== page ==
27 June 2011

Middle East outlook

The Middle East is losing out to heightened dealmaking activity in South America. However, deal values in the region have not taken the dip that could have been expected given the level of political uncertainly emerging in 2011.

Excluding Israel from the equation, there were 234 deals with Middle East-based target companies in the first half of the year and they were worth a combined USD 10.23 billion, according to Zephyr. In monetary terms this actually represents strong growth over the last six months of 2010 (a 42 per cent gain from USD 7.18 billion in H2 2010). What’s more, deal volume declined by 52 per cent over the timeframe – so transaction values had to increase considerably to generate this 42 per cent growth.

The H1 2011 deal value of USD 10.23 billion includes private equity and venture deals. This segment has been particularly weakened, even allowing for the fact that the second half of the year traditionally outstrips the first in terms of PE investment in the Middle East. The results from H1 2011 are stark: seven PE deals worth a combined USD 25 million in six months. This compares to 12 worth USD 157 million in H1 2010, and by value is the weakest H1 result of the last four years. While there has been much talk of dry powder in Middle East funds, another six months have gone by without a major investment.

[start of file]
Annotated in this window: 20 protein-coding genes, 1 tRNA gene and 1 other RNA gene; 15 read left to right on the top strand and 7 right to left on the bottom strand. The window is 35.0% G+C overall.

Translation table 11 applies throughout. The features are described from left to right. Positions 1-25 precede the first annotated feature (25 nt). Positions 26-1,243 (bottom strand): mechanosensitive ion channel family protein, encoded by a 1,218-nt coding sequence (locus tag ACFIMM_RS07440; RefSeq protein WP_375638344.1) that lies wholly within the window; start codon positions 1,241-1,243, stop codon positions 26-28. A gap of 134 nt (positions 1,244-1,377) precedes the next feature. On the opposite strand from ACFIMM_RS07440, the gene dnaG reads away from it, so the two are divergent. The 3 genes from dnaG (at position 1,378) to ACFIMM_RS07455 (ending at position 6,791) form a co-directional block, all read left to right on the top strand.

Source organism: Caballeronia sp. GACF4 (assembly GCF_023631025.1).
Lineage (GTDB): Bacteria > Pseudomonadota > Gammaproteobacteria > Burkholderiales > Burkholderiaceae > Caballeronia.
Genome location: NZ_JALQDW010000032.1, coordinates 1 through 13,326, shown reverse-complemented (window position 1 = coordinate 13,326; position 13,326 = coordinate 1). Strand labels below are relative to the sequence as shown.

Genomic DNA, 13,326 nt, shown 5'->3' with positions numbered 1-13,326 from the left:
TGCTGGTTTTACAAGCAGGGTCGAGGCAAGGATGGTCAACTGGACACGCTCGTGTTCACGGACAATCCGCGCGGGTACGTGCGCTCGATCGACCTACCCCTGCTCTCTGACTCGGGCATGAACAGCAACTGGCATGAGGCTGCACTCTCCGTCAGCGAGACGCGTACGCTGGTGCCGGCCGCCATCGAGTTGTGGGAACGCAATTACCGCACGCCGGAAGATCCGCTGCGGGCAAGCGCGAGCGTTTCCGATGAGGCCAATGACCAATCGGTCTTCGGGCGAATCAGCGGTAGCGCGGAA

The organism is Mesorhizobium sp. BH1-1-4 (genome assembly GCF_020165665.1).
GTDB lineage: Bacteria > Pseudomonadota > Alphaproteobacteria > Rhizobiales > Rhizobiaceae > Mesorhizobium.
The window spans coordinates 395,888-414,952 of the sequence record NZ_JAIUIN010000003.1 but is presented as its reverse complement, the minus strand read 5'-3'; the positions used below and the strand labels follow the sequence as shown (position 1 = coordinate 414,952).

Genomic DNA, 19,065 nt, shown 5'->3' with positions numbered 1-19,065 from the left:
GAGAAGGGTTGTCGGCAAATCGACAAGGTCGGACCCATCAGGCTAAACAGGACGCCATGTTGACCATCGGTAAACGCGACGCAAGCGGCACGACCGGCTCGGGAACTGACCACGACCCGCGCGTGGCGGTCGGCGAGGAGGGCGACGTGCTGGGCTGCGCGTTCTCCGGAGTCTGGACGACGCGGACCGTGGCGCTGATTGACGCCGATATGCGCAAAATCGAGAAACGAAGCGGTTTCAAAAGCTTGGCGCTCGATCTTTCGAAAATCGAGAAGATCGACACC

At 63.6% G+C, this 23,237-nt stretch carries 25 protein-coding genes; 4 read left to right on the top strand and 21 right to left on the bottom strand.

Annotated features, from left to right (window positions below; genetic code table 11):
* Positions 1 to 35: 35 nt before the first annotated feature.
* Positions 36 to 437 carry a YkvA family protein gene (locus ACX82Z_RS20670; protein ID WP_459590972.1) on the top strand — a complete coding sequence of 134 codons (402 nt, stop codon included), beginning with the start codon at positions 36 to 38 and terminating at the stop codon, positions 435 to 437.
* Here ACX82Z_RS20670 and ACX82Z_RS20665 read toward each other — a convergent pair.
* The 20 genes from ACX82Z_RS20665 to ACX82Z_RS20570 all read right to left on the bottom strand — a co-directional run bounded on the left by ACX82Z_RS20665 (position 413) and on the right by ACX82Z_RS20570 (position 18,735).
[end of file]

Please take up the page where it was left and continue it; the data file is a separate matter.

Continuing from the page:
Consider this lack of activity against a doubling in the value of private equity deals targeting South and Central America in H1 2011, compared with the corresponding year-ago period. The number of these transactions only increased by 4 per cent from 48 to 50 but their value surged by 129 per cent from USD 3.35 billion to USD 7.67 billion – marking the third successive period of growth. South America is now firmly on the private equity radar. Major investors so far in 2011 include Warburg Pincus, Vestar Capital and Advent International – and Brazil’s upcoming World Cup and Olympic Games will ensure continued interest.

So while multinationals, including BP, Portugal Telecom and Nippon Steel, vie for a Latin foothold, Middle Eastern investors are keeping capital at home: almost half of all deals targeting the Middle East in H1 2011 had a buyer from the region. In its monthly private equity insight, Zawya recently touted Iraq as a destination not to be missed by global investors. With the NGP Iraq20 Index up by more than a third this year, all eyes should be on Iraq in H2 2011. If nothing else, it should be a region coming out of instability rather than becoming increasingly unstable, so investors may have a clearer idea of what to expect.

© Zephyr